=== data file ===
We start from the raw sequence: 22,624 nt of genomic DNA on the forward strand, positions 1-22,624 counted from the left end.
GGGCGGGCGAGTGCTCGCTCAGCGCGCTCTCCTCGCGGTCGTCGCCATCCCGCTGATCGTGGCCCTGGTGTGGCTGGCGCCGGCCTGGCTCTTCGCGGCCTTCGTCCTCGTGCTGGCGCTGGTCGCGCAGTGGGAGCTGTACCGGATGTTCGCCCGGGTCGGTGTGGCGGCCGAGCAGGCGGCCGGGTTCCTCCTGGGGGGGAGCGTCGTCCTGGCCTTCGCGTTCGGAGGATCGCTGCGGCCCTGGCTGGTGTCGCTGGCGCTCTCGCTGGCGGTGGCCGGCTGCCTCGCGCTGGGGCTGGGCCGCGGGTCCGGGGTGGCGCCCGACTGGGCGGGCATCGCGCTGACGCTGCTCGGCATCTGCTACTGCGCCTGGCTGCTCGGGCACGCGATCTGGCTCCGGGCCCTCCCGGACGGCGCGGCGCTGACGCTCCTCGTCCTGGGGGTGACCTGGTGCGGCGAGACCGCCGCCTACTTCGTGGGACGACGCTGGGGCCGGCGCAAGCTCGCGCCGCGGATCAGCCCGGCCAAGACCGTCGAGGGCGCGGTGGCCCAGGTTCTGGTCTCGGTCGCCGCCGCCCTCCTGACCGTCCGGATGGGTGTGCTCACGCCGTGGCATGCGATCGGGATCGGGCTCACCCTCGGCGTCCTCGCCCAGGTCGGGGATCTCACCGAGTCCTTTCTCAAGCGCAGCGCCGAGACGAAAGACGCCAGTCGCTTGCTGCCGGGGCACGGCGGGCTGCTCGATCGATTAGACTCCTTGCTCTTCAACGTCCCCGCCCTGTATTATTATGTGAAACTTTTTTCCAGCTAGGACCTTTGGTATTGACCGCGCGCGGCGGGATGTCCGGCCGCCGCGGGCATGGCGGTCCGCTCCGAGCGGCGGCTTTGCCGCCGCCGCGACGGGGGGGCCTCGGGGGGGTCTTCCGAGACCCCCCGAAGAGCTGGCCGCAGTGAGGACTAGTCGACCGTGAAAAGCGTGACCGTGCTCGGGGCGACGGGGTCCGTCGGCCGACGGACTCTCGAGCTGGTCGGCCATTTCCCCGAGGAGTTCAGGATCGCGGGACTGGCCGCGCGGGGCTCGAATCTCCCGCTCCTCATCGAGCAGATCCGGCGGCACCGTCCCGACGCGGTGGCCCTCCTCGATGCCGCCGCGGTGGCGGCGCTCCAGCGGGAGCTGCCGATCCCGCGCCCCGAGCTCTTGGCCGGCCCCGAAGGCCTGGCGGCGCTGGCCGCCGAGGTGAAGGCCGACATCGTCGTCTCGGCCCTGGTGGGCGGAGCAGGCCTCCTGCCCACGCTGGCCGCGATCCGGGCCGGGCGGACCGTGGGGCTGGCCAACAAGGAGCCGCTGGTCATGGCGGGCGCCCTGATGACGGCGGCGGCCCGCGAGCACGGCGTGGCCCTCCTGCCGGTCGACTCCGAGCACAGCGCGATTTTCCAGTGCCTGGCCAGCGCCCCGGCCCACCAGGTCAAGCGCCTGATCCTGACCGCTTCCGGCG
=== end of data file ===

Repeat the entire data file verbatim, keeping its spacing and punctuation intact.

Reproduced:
We start from the raw sequence: 22,624 nt of genomic DNA on the forward strand, positions 1-22,624 counted from the left end.
GGGCGGGCGAGTGCTCGCTCAGCGCGCTCTCCTCGCGGTCGTCGCCATCCCGCTGATCGTGGCCCTGGTGTGGCTGGCGCCGGCCTGGCTCTTCGCGGCCTTCGTCCTCGTGCTGGCGCTGGTCGCGCAGTGGGAGCTGTACCGGATGTTCGCCCGGGTCGGTGTGGCGGCCGAGCAGGCGGCCGGGTTCCTCCTGGGGGGGAGCGTCGTCCTGGCCTTCGCGTTCGGAGGATCGCTGCGGCCCTGGCTGGTGTCGCTGGCGCTCTCGCTGGCGGTGGCCGGCTGCCTCGCGCTGGGGCTGGGCCGCGGGTCCGGGGTGGCGCCCGACTGGGCGGGCATCGCGCTGACGCTGCTCGGCATCTGCTACTGCGCCTGGCTGCTCGGGCACGCGATCTGGCTCCGGGCCCTCCCGGACGGCGCGGCGCTGACGCTCCTCGTCCTGGGGGTGACCTGGTGCGGCGAGACCGCCGCCTACTTCGTGGGACGACGCTGGGGCCGGCGCAAGCTCGCGCCGCGGATCAGCCCGGCCAAGACCGTCGAGGGCGCGGTGGCCCAGGTTCTGGTCTCGGTCGCCGCCGCCCTCCTGACCGTCCGGATGGGTGTGCTCACGCCGTGGCATGCGATCGGGATCGGGCTCACCCTCGGCGTCCTCGCCCAGGTCGGGGATCTCACCGAGTCCTTTCTCAAGCGCAGCGCCGAGACGAAAGACGCCAGTCGCTTGCTGCCGGGGCACGGCGGGCTGCTCGATCGATTAGACTCCTTGCTCTTCAACGTCCCCGCCCTGTATTATTATGTGAAACTTTTTTCCAGCTAGGACCTTTGGTATTGACCGCGCGCGGCGGGATGTCCGGCCGCCGCGGGCATGGCGGTCCGCTCCGAGCGGCGGCTTTGCCGCCGCCGCGACGGGGGGGCCTCGGGGGGGTCTTCCGAGACCCCCCGAAGAGCTGGCCGCAGTGAGGACTAGTCGACCGTGAAAAGCGTGACCGTGCTCGGGGCGACGGGGTCCGTCGGCCGACGGACTCTCGAGCTGGTCGGCCATTTCCCCGAGGAGTTCAGGATCGCGGGACTGGCCGCGCGGGGCTCGAATCTCCCGCTCCTCATCGAGCAGATCCGGCGGCACCGTCCCGACGCGGTGGCCCTCCTCGATGCCGCCGCGGTGGCGGCGCTCCAGCGGGAGCTGCCGATCCCGCGCCCCGAGCTCTTGGCCGGCCCCGAAGGCCTGGCGGCGCTGGCCGCCGAGGTGAAGGCCGACATCGTCGTCTCGGCCCTGGTGGGCGGAGCAGGCCTCCTGCCCACGCTGGCCGCGATCCGGGCCGGGCGGACCGTGGGGCTGGCCAACAAGGAGCCGCTGGTCATGGCGGGCGCCCTGATGACGGCGGCGGCCCGCGAGCACGGCGTGGCCCTCCTGCCGGTCGACTCCGAGCACAGCGCGATTTTCCAGTGCCTGGCCAGCGCCCCGGCCCACCAGGTCAAGCGCCTGATCCTGACCGCTTCCGGCG